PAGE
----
It is eight years ago today Dad died. He fell and died later of a brain bleed. The doctor offered to fly him to Billings for more extensive medical care, but I said if he can't be the way he was yesterday, which was laughing and visiting and as healthy as he could be for 89, then I know he doesn't want to be here. He and Mom gave my brother and me such a gift. They let us know what they wanted so there were no decisions concerning heroic measures. When the time came, whatever it was, Mom dying of leukemia after 15 years, and Dad dying suddenly, they were ready and consequently, so were we. Death came as part of the natural order of life. Alive, alert, interested to the end. My mother made this statement near the end of her life, "God is in charge and with God in charge, nothing will be bad."
Recently I read a book titled Being Mortal by Atul Gawande, a surgeon on the East Coast. It came to me in a roundabout way. My cousin, who lives in Chicago, had the book recommended to her by her pastor. When I heard about it I asked my brother, who reads constantly, if he knew it and he did. He gave it a high recommendation so that was enough for me. And now I, in turn, will recommend it to you.
Atul's book was a #1 New York Times bestseller. Because his parents, as well as himself, have been successful surgeons, he is deeply immersed in the practice of medicine. But rather than dealing just with facts about a patient, he wanted to know about that person and what their needs were as they were aging and ill or just ill. He learned, through hospice workers and on site visits and talking with people about the far more important question than just 'how long do you want to live'. The better question was phrased 'how do you want to live the last days of your life? What do you want to be able to do?’ Into the former question was all the medical procedures that can keep our heart beating, but provide no quality of life. The rephrased question was about living.
I was intrigued by the many men and women the author visited with in learning about practicing medicine in a more humane way. Running through the book was the diagnosis of the author's father with inoperable cancer and how the family wrestled with the disease to give him the best life he could have up to the last.
Depending on where you are in your life, the recital was deeply moving, thought-provoking and really a book about loving life right until the time we say, "Good-bye." It provides a view of death that is peaceful and a loving look at what it means to be mortal.
I read three good quotations in one day last week. I find I like to let the ideas tumble around in my head for awhile and it is amazing what my brain cells come up with. Mythology says that Athena, the goddess of wisdom, was created full blown from the mind of Zeus. I wonder if that means that ideas, when allowed to rest in our minds for a time, will spring into being fully formed?
Anyway, the first two ideas were from Father Richard Rohr, a Franciscan priest, philosopher, and contemplative.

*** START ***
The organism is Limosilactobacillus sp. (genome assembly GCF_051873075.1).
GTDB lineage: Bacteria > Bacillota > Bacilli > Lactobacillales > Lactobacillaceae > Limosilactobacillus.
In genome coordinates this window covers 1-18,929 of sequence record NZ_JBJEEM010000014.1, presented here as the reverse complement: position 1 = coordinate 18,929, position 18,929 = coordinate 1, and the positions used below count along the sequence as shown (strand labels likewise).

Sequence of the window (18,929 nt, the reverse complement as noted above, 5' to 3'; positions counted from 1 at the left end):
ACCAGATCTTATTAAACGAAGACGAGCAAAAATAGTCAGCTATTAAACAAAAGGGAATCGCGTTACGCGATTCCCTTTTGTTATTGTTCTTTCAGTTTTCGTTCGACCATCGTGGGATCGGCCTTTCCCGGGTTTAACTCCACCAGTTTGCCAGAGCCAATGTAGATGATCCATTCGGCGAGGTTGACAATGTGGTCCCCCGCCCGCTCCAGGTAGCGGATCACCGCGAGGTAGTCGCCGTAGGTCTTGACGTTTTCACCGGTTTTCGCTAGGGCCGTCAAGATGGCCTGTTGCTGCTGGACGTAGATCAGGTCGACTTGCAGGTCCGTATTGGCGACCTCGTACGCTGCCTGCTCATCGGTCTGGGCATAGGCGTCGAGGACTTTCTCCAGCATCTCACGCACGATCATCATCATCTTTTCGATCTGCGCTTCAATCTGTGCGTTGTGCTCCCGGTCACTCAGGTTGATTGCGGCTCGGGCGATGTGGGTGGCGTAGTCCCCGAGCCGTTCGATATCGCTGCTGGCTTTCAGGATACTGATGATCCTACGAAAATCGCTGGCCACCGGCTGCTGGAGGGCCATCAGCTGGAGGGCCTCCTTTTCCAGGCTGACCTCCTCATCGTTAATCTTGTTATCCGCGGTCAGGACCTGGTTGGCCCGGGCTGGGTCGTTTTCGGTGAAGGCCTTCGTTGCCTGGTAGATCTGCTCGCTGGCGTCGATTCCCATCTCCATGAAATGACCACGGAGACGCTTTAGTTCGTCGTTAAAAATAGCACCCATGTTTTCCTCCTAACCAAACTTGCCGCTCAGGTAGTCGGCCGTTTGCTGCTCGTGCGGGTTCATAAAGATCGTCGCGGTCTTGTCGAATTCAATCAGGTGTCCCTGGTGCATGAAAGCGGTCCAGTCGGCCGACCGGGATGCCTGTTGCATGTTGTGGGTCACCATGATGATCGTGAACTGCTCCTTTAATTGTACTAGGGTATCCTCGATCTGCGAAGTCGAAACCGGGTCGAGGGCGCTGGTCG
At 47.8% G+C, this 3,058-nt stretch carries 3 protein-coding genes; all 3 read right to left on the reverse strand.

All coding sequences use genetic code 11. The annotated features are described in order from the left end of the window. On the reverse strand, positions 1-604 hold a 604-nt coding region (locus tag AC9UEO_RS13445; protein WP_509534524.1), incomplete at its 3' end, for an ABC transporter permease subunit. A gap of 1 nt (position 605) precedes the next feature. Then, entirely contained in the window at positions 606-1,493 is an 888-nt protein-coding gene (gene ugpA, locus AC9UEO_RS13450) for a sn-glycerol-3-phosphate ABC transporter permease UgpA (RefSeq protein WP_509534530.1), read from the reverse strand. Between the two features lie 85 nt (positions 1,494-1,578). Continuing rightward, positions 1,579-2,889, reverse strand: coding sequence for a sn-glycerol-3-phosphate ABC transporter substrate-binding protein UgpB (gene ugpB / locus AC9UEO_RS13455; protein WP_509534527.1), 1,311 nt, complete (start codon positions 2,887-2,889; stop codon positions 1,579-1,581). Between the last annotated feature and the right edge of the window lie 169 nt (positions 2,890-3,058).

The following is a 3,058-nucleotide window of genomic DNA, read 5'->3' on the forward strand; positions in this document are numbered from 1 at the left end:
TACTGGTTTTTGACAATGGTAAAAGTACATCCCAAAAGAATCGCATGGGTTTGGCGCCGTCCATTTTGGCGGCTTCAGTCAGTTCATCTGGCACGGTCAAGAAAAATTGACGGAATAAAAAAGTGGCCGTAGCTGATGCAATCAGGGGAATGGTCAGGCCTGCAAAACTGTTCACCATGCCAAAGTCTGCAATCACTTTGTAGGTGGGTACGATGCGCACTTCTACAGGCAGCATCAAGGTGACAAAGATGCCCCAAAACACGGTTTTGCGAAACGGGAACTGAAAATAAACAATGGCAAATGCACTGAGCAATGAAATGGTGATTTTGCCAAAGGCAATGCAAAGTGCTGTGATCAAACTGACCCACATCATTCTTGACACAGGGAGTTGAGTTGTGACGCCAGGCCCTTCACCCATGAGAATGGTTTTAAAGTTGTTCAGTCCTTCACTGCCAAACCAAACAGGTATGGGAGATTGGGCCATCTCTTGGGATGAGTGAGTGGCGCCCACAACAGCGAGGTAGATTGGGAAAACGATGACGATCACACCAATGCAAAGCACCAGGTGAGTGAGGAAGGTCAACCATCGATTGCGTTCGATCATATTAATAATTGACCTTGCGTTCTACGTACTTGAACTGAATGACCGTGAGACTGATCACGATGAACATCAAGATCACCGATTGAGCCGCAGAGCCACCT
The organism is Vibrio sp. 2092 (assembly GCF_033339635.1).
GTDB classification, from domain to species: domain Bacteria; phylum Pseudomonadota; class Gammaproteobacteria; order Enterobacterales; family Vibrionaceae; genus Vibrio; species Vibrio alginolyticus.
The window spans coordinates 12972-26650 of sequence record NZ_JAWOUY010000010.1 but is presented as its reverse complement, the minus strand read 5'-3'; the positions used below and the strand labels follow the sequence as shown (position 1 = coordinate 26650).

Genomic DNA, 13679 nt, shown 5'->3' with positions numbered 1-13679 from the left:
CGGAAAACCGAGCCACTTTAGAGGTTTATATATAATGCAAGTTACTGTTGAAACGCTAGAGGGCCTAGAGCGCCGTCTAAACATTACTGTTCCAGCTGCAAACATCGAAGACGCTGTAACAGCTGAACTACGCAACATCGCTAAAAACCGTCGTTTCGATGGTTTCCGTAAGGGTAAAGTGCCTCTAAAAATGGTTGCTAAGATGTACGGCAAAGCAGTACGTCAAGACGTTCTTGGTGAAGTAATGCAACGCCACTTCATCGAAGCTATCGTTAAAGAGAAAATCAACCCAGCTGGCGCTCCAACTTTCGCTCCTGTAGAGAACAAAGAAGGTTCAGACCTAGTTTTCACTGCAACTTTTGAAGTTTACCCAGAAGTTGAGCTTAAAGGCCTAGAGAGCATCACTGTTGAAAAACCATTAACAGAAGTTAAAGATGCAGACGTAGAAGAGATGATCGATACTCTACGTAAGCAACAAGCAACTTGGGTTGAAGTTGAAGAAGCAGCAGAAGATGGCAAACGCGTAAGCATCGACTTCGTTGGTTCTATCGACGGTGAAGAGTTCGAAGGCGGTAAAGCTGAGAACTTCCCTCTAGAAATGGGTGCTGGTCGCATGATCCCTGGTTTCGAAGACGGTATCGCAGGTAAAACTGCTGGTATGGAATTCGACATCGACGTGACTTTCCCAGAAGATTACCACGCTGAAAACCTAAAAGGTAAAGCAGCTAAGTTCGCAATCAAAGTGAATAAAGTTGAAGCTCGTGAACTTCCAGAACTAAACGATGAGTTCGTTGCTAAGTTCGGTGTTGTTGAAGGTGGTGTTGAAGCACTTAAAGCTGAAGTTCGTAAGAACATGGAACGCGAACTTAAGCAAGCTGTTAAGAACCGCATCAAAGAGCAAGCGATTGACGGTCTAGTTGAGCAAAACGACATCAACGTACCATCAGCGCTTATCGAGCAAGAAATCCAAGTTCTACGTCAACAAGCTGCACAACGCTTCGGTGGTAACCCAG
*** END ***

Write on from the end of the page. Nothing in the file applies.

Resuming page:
Unless our hearts are transformed, our fears will continue to manipulate our politics, reinforcing a polarized and divided society.
Our job — tear down walls and build bridges.
Now both of these quotations create an umbrella over our current political situation. I listened to hearings from the House of Representatives the other day. The individual subjected to nine hours of questioning, for all practical purposes could have been somewhere else. There were no substantive questions, only accusations, and the view of the House of Representatives’ committee tearing each other to pieces with personal innuendos was an embarrassing view of what was supposed to be democracy in action. It was partisan politics at its worst, regardless of your political persuasion.
What are we going to do to turn this farce around? Both sides cry out for “freedom and democracy” and all we are doing is creating a self-fulfilling prophecy centered on the quotations above. We are a polarized and divided society and we are building walls and digging chasms between each other that will take a generation or more to repair. As I get older I sometimes see a vision of a bombed out city, maybe I watched Planet of the Apes or too many sci-fit movies. Culture and an organized society are gone and like medieval Europe the land is ruled by a few lords who control vast swaths of the country. All sense of organized rule or government is gone. The crux of the story is always, we did it to ourselves.
Building bridges is such a basic exercise in creating peace and justice for all. We begin by forgetting about ourselves and our ideas and focusing instead on people, those near to us, but also around the world. And we do it by putting a face on the billions who live and work with us on this planet. When speaking about the Declaration of Independence, Benjamin Franklin said it so well, "They who can give up essential liberty to obtain a little temporary safety deserve neither liberty nor safety."
My third quotation is one from Bill Moyers, contemporary historian and journalist, on a subject of much concern to all Americans. The antidote, the only antidote, to the power of organized money in Washington is the power of organized people.
The political action committees have taken over our elections and we are pawns to the amount of money they will spend to elect one-issue candidates to office. The amount of money being poured into Montana, for example, in this Senatorial race is frightening. It goes back to our early history when Senators bought their seats in Congress. It is why we had to pass the 17th Amendment (1913) for direct election of Senators to be sure they represented the will of the people. The prime example was Montana’s Senator William A. Clark who spent huge sums to get elected to Congress. He tried once and failed. (The following is from a website sponsored by the U.S. Senate historical society)
“Nine years after his initial disappointment in 1890, William Clark won the Senate seat he so avidly desired, presenting his credentials on December 4, 1899. The Senate admitted him immediately, although on the same day his opponents filed a petition charging that Clark had secured his election through bribery. The memorial asserted that Clark had spent far more on his election than the $2,000 permitted by an 1895 Montana law aimed at controlling political corruption. The Senate referred the matter to the Committee on Privileges and Elections, which quickly asked for and received authorization to conduct a full investigation into Clark's election.